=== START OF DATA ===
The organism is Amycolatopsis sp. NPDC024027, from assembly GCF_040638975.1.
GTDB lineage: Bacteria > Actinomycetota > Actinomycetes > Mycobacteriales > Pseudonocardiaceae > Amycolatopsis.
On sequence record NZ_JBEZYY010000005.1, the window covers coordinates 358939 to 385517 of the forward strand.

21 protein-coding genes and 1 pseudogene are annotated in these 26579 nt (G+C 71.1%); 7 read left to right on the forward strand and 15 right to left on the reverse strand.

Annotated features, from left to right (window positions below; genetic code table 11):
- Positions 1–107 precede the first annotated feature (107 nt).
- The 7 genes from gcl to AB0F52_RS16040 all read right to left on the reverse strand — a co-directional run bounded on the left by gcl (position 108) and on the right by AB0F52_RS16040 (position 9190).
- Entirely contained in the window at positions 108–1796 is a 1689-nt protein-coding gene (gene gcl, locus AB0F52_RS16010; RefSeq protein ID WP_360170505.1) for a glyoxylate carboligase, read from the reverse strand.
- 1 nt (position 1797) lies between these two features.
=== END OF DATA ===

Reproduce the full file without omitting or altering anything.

The organism is Amycolatopsis sp. NPDC024027, from assembly GCF_040638975.1.
GTDB lineage: Bacteria > Actinomycetota > Actinomycetes > Mycobacteriales > Pseudonocardiaceae > Amycolatopsis.
On sequence record NZ_JBEZYY010000005.1, the window covers coordinates 358939 to 385517 of the forward strand.

21 protein-coding genes and 1 pseudogene are annotated in these 26579 nt (G+C 71.1%); 7 read left to right on the forward strand and 15 right to left on the reverse strand.

Annotated features, from left to right (window positions below; genetic code table 11):
- Positions 1–107 precede the first annotated feature (107 nt).
- The 7 genes from gcl to AB0F52_RS16040 all read right to left on the reverse strand — a co-directional run bounded on the left by gcl (position 108) and on the right by AB0F52_RS16040 (position 9190).
- Entirely contained in the window at positions 108–1796 is a 1689-nt protein-coding gene (gene gcl, locus AB0F52_RS16010; RefSeq protein ID WP_360170505.1) for a glyoxylate carboligase, read from the reverse strand.
- 1 nt (position 1797) lies between these two features.